Springer v. State

Annotate this Case

463 N.E.2d 243 (1984)

Wayne R. SPRINGER, Appellant, v. STATE of Indiana, Appellee.

No. 383S98.

Supreme Court of Indiana.

May 15, 1984.

*244 Susan K. Carpenter, Public Defender, David P. Freund, Deputy Public Defender, Indianapolis, for appellant.

Linley E. Pearson, Atty. Gen., Latriealle Wheat, Deputy Atty. Gen., Indianapolis, for appellee.

PIVARNIK, Justice.

Defendant-Appellant Wayne R. Springer was convicted by a jury in the Vermillion Circuit Court of class A felony robbery and class A felony attempted murder. The trial court subsequently sentenced Appellant to two consecutive imprisonment terms of thirty-five years each. Appellant now directly appeals and raises the following four issues:

1. whether sufficient evidence supports Appellant's robbery conviction; 2. whether the trial court erred by admitting a certain knife into evidence; 3. whether the trial court erred by rejecting Appellant's proposed final instruction on voluntary intoxication; and 4. whether the trial court erred by giving its final instructions 14 and 19 pertaining to the attempted murder and robbery charges.

The facts adduced at trial and most favorable to the State show that seventeen-year-old Donald Wagner set out from his father's home in Lake Station to go to Texas on August 29, 1981. He was carrying $100 in cash and $200 in traveler's checks. On that same date, John Rodrigues and Appellant set out to drive from Chicago Heights, Illinois, to Clinton, Indiana, to attend a pig roast. As Wagner was walking along a highway near Lake Station, Appellant drove by in Rodrigues' automobile, stopped, and offered Wagner a ride. Wagner accepted. Several stops were made en route to Clinton including one to buy a case of beer and another to use a truckstop restroom. While at the truck stop, Wagner bought a pocketknife. Appellant, Rodrigues and Wagner eventually arrived in Clinton and attended the pig roast where each drank beer. Sometime later, Wagner fell asleep in the back seat of Rodrigues' car. Wagner testified that he was awakened outside of the car by someone pulling his left arm behind his back while holding a sharp object to his throat. Wagner did not know who was so holding him until he heard Appellant say: "give me everything you've got and if you yell I will cut your throat." Wagner responded *245 by giving Appellant his wallet, cash, traveler's checks, and recently purchased knife. Appellant thereupon began to jab Wagner and "slice" at his back with his knife. Appellant kicked Wagner causing him to fall down. He also stabbed Wagner several more times before flipping him over and stabbing him in the chest. Wagner said that he screamed and tried to get away but was unable to. Sometime during the attack, Appellant laughed, grabbed Wagner's hair, pulled his head back and cut across Wagner's throat. Appellant subsequently left Wagner lying in a gully and unable to move. Appellant returned the next morning and kicked Wagner in the ribs a few times before leaving. Wagner pretended to be dead. Several hours later, Appellant again returned and stabbed Wagner some more when he saw Wagner's hand move. Appellant left and Wagner was found lying in the gully in critical condition at approximately 4:30 that afternoon. Wagner testified that he received some twenty-six to thirty stab wounds of varying size including wounds to his nose, face, left ear, throat, chin, right hand, chest, lung, kidney and back. Wagner spent approximately three weeks in a hospital recuperating including four days in an intensive care unit. Appellant was arrested after having cashed several of Wagner's traveler's checks.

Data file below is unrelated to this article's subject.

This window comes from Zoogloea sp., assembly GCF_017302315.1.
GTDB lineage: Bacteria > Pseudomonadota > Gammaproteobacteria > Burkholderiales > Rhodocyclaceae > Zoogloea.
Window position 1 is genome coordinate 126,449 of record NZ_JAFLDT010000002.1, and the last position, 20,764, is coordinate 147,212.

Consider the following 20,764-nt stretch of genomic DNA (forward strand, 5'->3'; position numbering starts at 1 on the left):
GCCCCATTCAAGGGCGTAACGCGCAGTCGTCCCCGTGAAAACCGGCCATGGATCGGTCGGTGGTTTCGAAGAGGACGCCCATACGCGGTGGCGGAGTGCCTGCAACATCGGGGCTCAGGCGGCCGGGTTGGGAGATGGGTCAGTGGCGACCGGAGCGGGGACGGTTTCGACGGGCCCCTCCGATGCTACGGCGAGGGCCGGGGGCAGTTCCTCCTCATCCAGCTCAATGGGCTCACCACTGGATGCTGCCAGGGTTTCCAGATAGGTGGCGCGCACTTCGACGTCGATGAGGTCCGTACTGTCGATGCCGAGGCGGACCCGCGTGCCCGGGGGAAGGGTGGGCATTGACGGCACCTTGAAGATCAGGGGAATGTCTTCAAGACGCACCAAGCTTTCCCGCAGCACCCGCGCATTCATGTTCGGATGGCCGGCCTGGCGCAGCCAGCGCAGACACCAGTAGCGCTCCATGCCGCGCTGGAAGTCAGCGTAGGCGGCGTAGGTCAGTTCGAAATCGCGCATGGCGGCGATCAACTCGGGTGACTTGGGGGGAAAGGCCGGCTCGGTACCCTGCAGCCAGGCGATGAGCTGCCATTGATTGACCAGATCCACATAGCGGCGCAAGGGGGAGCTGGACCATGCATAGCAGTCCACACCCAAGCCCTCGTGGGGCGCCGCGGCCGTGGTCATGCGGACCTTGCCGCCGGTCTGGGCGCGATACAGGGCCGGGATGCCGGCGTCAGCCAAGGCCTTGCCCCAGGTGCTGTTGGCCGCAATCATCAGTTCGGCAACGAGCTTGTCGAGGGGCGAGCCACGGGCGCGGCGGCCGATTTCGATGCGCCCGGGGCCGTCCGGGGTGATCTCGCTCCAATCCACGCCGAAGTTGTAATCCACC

Appellant first challenges the sufficiency of the evidence supporting his robbery conviction. Appellant's claim, however, is based only upon his own testimony that he found the victim's stolen property in Rodrigues' automobile. He does not deny that he cashed some of Wagner's traveler's checks and used the proceeds for himself. The victim testified that Appellant demanded and took from him his billfold, cash, traveler's checks and knife.

With regard to sufficiency of evidence questions, it is well-settled that this Court will neither reweigh the evidence nor determine the credibility of witnesses but will consider only that evidence most favorable to the State with all logical and reasonable inferences therefrom. Moreover, it is well-established that the uncorroborated testimony of the prosecuting witness is sufficient to sustain a felony conviction. Jones v. State (1983) Ind., 445 N.E.2d 98; Brown v. State, (1982) Ind., 435 N.E.2d 7 (robbery conviction). Reviewing the evidence in the instant case as above stated, we find more than sufficient evidence of probative value to support Appellant's robbery conviction.